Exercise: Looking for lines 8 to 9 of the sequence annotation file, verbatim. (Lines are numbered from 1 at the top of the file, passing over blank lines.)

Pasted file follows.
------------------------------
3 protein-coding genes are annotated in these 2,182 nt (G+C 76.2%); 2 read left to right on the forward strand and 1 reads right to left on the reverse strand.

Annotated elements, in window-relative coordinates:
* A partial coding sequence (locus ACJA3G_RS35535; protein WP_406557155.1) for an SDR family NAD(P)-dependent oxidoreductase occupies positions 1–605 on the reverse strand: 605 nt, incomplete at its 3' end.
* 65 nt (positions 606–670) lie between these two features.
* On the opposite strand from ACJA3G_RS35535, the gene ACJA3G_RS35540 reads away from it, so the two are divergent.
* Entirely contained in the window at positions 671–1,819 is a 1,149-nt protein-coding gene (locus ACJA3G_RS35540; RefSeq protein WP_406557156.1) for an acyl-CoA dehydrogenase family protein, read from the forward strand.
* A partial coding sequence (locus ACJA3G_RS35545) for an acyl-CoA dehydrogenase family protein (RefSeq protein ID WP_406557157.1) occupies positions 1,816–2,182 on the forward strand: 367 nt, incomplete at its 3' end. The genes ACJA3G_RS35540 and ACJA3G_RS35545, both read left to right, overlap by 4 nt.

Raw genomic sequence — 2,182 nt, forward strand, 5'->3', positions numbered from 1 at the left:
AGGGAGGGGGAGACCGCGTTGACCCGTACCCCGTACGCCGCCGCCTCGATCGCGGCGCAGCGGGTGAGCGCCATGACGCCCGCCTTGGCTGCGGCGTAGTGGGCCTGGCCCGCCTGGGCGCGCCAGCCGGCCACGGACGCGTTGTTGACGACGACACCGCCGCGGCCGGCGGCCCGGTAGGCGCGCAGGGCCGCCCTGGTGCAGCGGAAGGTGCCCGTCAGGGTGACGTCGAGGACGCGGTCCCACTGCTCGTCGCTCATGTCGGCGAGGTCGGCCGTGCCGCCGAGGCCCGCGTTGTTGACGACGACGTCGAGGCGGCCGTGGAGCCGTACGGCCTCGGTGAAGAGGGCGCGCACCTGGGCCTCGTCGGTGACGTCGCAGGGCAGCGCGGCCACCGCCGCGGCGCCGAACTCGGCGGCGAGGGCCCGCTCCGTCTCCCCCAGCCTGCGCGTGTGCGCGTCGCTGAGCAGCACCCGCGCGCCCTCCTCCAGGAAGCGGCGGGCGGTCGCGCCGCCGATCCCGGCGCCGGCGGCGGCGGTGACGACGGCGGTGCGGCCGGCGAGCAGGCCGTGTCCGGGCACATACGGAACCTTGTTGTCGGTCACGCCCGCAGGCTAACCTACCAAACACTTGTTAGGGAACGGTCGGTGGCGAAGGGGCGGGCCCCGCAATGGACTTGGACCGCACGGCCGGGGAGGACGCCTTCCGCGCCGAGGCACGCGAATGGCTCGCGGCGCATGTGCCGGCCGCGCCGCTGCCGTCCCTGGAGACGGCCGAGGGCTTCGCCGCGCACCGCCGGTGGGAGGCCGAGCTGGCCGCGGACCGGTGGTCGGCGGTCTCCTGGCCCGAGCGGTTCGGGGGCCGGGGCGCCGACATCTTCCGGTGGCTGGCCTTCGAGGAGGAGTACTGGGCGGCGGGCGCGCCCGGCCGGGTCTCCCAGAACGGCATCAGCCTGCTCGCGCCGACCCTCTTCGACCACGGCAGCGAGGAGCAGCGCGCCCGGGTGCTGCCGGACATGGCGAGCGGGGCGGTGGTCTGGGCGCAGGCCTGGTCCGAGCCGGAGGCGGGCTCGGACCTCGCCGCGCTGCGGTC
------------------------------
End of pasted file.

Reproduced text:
Raw genomic sequence — 2,182 nt, forward strand, 5'->3', positions numbered from 1 at the left:
AGGGAGGGGGAGACCGCGTTGACCCGTACCCCGTACGCCGCCGCCTCGATCGCGGCGCAGCGGGTGAGCGCCATGACGCCCGCCTTGGCTGCGGCGTAGTGGGCCTGGCCCGCCTGGGCGCGCCAGCCGGCCACGGACGCGTTGTTGACGACGACACCGCCGCGGCCGGCGGCCCGGTAGGCGCGCAGGGCCGCCCTGGTGCAGCGGAAGGTGCCCGTCAGGGTGACGTCGAGGACGCGGTCCCACTGCTCGTCGCTCATGTCGGCGAGGTCGGCCGTGCCGCCGAGGCCCGCGTTGTTGACGACGACGTCGAGGCGGCCGTGGAGCCGTACGGCCTCGGTGAAGAGGGCGCGCACCTGGGCCTCGTCGGTGACGTCGCAGGGCAGCGCGGCCACCGCCGCGGCGCCGAACTCGGCGGCGAGGGCCCGCTCCGTCTCCCCCAGCCTGCGCGTGTGCGCGTCGCTGAGCAGCACCCGCGCGCCCTCCTCCAGGAAGCGGCGGGCGGTCGCGCCGCCGATCCCGGCGCCGGCGGCGGCGGTGACGACGGCGGTGCGGCCGGCGAGCAGGCCGTGTCCGGGCACATACGGAACCTTGTTGTCGGTCACGCCCGCAGGCTAACCTACCAAACACTTGTTAGGGAACGGTCGGTGGCGAAGGGGCGGGCCCCGCAATGGACTTGGACCGCACGGCCGGGGAGGACGCCTTCCGCGCCGAGGCACGCGAATGGCTCGCGGCGCATGTGCCGGCCGCGCCGCTGCCGTCCCTGGAGACGGCCGAGGGCTTCGCCGCGCACCGCCGGTGGGAGGCCGAGCTGGCCGCGGACCGGTGGTCGGCGGTCTCCTGGCCCGAGCGGTTCGGGGGCCGGGGCGCCGACATCTTCCGGTGGCTGGCCTTCGAGGAGGAGTACTGGGCGGCGGGCGCGCCCGGCCGGGTCTCCCAGAACGGCATCAGCCTGCTCGCGCCGACCCTCTTCGACCACGGCAGCGAGGAGCAGCGCGCCCGGGTGCTGCCGGACATGGCGAGCGGGGCGGTGGTCTGGGCGCAGGCCTGGTCCGAGCCGGAGGCGGGCTCGGACCTCGCCGCGCTGCGGTC